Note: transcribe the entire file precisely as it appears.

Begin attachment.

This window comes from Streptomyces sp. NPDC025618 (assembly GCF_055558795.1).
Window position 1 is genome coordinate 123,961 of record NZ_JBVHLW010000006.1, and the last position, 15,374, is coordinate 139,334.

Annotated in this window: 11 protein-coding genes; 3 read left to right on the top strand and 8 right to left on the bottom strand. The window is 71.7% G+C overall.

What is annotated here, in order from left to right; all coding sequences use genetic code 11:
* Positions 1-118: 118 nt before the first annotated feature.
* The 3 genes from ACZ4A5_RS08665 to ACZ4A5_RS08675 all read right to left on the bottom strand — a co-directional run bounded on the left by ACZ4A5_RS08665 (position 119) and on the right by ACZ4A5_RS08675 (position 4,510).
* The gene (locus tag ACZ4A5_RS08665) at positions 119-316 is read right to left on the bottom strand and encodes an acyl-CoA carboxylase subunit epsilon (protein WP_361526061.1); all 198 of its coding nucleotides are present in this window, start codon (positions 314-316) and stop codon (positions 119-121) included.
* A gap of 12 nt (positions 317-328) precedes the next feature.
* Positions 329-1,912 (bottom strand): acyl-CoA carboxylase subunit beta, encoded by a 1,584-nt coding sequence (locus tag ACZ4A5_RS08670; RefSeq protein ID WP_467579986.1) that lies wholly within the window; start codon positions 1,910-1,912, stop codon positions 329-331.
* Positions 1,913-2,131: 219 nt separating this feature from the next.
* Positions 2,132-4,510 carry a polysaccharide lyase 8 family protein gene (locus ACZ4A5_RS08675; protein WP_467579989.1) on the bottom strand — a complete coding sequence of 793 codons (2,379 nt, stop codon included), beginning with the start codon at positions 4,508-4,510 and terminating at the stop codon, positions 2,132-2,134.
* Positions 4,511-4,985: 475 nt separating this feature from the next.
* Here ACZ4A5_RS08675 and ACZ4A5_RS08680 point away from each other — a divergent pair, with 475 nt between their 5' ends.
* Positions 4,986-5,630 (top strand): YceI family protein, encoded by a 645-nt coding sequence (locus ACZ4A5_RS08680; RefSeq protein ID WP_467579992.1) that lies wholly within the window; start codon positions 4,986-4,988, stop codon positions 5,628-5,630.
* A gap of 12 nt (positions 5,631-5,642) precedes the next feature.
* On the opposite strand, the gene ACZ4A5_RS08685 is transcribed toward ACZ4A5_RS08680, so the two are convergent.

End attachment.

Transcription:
This window comes from Streptomyces sp. NPDC025618 (assembly GCF_055558795.1).
Window position 1 is genome coordinate 123,961 of record NZ_JBVHLW010000006.1, and the last position, 15,374, is coordinate 139,334.

Annotated in this window: 11 protein-coding genes; 3 read left to right on the top strand and 8 right to left on the bottom strand. The window is 71.7% G+C overall.

What is annotated here, in order from left to right; all coding sequences use genetic code 11:
* Positions 1-118: 118 nt before the first annotated feature.
* The 3 genes from ACZ4A5_RS08665 to ACZ4A5_RS08675 all read right to left on the bottom strand — a co-directional run bounded on the left by ACZ4A5_RS08665 (position 119) and on the right by ACZ4A5_RS08675 (position 4,510).
* The gene (locus tag ACZ4A5_RS08665) at positions 119-316 is read right to left on the bottom strand and encodes an acyl-CoA carboxylase subunit epsilon (protein WP_361526061.1); all 198 of its coding nucleotides are present in this window, start codon (positions 314-316) and stop codon (positions 119-121) included.
* A gap of 12 nt (positions 317-328) precedes the next feature.
* Positions 329-1,912 (bottom strand): acyl-CoA carboxylase subunit beta, encoded by a 1,584-nt coding sequence (locus tag ACZ4A5_RS08670; RefSeq protein ID WP_467579986.1) that lies wholly within the window; start codon positions 1,910-1,912, stop codon positions 329-331.
* Positions 1,913-2,131: 219 nt separating this feature from the next.
* Positions 2,132-4,510 carry a polysaccharide lyase 8 family protein gene (locus ACZ4A5_RS08675; protein WP_467579989.1) on the bottom strand — a complete coding sequence of 793 codons (2,379 nt, stop codon included), beginning with the start codon at positions 4,508-4,510 and terminating at the stop codon, positions 2,132-2,134.
* Positions 4,511-4,985: 475 nt separating this feature from the next.
* Here ACZ4A5_RS08675 and ACZ4A5_RS08680 point away from each other — a divergent pair, with 475 nt between their 5' ends.
* Positions 4,986-5,630 (top strand): YceI family protein, encoded by a 645-nt coding sequence (locus ACZ4A5_RS08680; RefSeq protein ID WP_467579992.1) that lies wholly within the window; start codon positions 4,986-4,988, stop codon positions 5,628-5,630.
* A gap of 12 nt (positions 5,631-5,642) precedes the next feature.
* On the opposite strand, the gene ACZ4A5_RS08685 is transcribed toward ACZ4A5_RS08680, so the two are convergent.